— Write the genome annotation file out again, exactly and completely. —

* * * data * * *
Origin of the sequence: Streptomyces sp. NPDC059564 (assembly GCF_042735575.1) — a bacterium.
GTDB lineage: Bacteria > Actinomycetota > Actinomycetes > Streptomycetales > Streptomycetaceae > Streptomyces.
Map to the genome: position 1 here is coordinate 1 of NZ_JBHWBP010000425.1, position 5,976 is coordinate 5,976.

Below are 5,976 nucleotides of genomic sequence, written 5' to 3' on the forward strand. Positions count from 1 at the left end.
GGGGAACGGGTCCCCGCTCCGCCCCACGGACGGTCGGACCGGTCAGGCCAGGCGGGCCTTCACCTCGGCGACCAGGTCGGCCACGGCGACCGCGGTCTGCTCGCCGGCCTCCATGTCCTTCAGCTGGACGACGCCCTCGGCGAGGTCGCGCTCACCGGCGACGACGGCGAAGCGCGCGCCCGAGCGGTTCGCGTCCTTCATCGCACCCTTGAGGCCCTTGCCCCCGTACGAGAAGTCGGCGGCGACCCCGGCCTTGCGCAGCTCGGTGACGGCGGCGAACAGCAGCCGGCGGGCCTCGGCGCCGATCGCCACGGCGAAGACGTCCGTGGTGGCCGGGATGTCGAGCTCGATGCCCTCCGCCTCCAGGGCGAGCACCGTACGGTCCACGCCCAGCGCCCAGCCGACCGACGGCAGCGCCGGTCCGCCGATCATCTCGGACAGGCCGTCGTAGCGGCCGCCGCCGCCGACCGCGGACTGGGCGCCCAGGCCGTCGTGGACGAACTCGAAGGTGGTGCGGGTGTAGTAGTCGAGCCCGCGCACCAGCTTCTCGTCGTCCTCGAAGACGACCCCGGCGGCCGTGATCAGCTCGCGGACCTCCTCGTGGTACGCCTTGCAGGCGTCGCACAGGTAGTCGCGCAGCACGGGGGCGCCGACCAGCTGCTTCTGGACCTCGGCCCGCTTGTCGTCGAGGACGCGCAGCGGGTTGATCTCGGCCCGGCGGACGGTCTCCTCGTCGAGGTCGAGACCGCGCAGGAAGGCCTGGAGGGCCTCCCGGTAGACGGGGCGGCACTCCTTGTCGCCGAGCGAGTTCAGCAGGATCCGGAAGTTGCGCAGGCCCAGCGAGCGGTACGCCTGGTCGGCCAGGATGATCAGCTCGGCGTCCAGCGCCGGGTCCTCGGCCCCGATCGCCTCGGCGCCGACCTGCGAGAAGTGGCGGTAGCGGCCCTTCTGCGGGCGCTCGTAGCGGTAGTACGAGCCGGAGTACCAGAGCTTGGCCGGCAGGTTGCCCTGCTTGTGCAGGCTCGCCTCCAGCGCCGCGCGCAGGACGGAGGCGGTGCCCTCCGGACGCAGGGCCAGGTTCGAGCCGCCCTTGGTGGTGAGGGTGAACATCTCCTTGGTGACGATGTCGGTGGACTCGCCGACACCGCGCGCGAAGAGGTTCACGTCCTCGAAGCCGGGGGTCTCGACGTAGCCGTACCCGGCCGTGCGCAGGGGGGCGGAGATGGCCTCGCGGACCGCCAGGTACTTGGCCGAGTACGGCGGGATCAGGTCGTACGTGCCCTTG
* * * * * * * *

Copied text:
Origin of the sequence: Streptomyces sp. NPDC059564 (assembly GCF_042735575.1) — a bacterium.
GTDB lineage: Bacteria > Actinomycetota > Actinomycetes > Streptomycetales > Streptomycetaceae > Streptomyces.
Map to the genome: position 1 here is coordinate 1 of NZ_JBHWBP010000425.1, position 5,976 is coordinate 5,976.

Below are 5,976 nucleotides of genomic sequence, written 5' to 3' on the forward strand. Positions count from 1 at the left end.
GGGGAACGGGTCCCCGCTCCGCCCCACGGACGGTCGGACCGGTCAGGCCAGGCGGGCCTTCACCTCGGCGACCAGGTCGGCCACGGCGACCGCGGTCTGCTCGCCGGCCTCCATGTCCTTCAGCTGGACGACGCCCTCGGCGAGGTCGCGCTCACCGGCGACGACGGCGAAGCGCGCGCCCGAGCGGTTCGCGTCCTTCATCGCACCCTTGAGGCCCTTGCCCCCGTACGAGAAGTCGGCGGCGACCCCGGCCTTGCGCAGCTCGGTGACGGCGGCGAACAGCAGCCGGCGGGCCTCGGCGCCGATCGCCACGGCGAAGACGTCCGTGGTGGCCGGGATGTCGAGCTCGATGCCCTCCGCCTCCAGGGCGAGCACCGTACGGTCCACGCCCAGCGCCCAGCCGACCGACGGCAGCGCCGGTCCGCCGATCATCTCGGACAGGCCGTCGTAGCGGCCGCCGCCGCCGACCGCGGACTGGGCGCCCAGGCCGTCGTGGACGAACTCGAAGGTGGTGCGGGTGTAGTAGTCGAGCCCGCGCACCAGCTTCTCGTCGTCCTCGAAGACGACCCCGGCGGCCGTGATCAGCTCGCGGACCTCCTCGTGGTACGCCTTGCAGGCGTCGCACAGGTAGTCGCGCAGCACGGGGGCGCCGACCAGCTGCTTCTGGACCTCGGCCCGCTTGTCGTCGAGGACGCGCAGCGGGTTGATCTCGGCCCGGCGGACGGTCTCCTCGTCGAGGTCGAGACCGCGCAGGAAGGCCTGGAGGGCCTCCCGGTAGACGGGGCGGCACTCCTTGTCGCCGAGCGAGTTCAGCAGGATCCGGAAGTTGCGCAGGCCCAGCGAGCGGTACGCCTGGTCGGCCAGGATGATCAGCTCGGCGTCCAGCGCCGGGTCCTCGGCCCCGATCGCCTCGGCGCCGACCTGCGAGAAGTGGCGGTAGCGGCCCTTCTGCGGGCGCTCGTAGCGGTAGTACGAGCCGGAGTACCAGAGCTTGGCCGGCAGGTTGCCCTGCTTGTGCAGGCTCGCCTCCAGCGCCGCGCGCAGGACGGAGGCGGTGCCCTCCGGACGCAGGGCCAGGTTCGAGCCGCCCTTGGTGGTGAGGGTGAACATCTCCTTGGTGACGATGTCGGTGGACTCGCCGACACCGCGCGCGAAGAGGTTCACGTCCTCGAAGCCGGGGGTCTCGACGTAGCCGTACCCGGCCGTGCGCAGGGGGGCGGAGATGGCCTCGCGGACCGCCAGGTACTTGGCCGAGTACGGCGGGATCAGGTCGTACGTGCCCTTG